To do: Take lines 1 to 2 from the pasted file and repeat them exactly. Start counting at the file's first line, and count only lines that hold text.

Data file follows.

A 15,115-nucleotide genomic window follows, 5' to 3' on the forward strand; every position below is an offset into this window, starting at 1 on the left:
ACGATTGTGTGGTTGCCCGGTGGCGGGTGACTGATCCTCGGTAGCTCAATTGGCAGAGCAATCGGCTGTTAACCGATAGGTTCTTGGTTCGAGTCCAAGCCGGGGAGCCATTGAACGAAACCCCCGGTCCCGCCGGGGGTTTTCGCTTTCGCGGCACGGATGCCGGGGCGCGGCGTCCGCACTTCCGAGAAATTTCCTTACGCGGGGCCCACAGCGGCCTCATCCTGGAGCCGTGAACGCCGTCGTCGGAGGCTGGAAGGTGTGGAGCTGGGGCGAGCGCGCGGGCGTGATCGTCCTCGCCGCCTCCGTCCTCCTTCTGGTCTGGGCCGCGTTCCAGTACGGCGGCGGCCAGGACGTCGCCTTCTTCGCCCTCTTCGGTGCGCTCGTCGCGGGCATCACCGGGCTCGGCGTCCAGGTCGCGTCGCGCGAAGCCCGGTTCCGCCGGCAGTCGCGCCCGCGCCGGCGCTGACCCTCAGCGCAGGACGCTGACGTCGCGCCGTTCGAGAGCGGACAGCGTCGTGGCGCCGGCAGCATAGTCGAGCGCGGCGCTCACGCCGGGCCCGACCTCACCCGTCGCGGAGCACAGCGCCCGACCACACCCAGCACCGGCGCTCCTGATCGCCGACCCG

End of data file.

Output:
A 15,115-nucleotide genomic window follows, 5' to 3' on the forward strand; every position below is an offset into this window, starting at 1 on the left:
ACGATTGTGTGGTTGCCCGGTGGCGGGTGACTGATCCTCGGTAGCTCAATTGGCAGAGCAATCGGCTGTTAACCGATAGGTTCTTGGTTCGAGTCCAAGCCGGGGAGCCATTGAACGAAACCCCCGGTCCCGCCGGGGGTTTTCGCTTTCGCGGCACGGATGCCGGGGCGCGGCGTCCGCACTTCCGAGAAATTTCCTTACGCGGGGCCCACAGCGGCCTCATCCTGGAGCCGTGAACGCCGTCGTCGGAGGCTGGAAGGTGTGGAGCTGGGGCGAGCGCGCGGGCGTGATCGTCCTCGCCGCCTCCGTCCTCCTTCTGGTCTGGGCCGCGTTCCAGTACGGCGGCGGCCAGGACGTCGCCTTCTTCGCCCTCTTCGGTGCGCTCGTCGCGGGCATCACCGGGCTCGGCGTCCAGGTCGCGTCGCGCGAAGCCCGGTTCCGCCGGCAGTCGCGCCCGCGCCGGCGCTGACCCTCAGCGCAGGACGCTGACGTCGCGCCGTTCGAGAGCGGACAGCGTCGTGGCGCCGGCAGCATAGTCGAGCGCGGCGCTCACGCCGGGCCCGACCTCACCCGTCGCGGAGCACAGCGCCCGACCACACCCAGCACCGGCGCTCCTGATCGCCGACCCG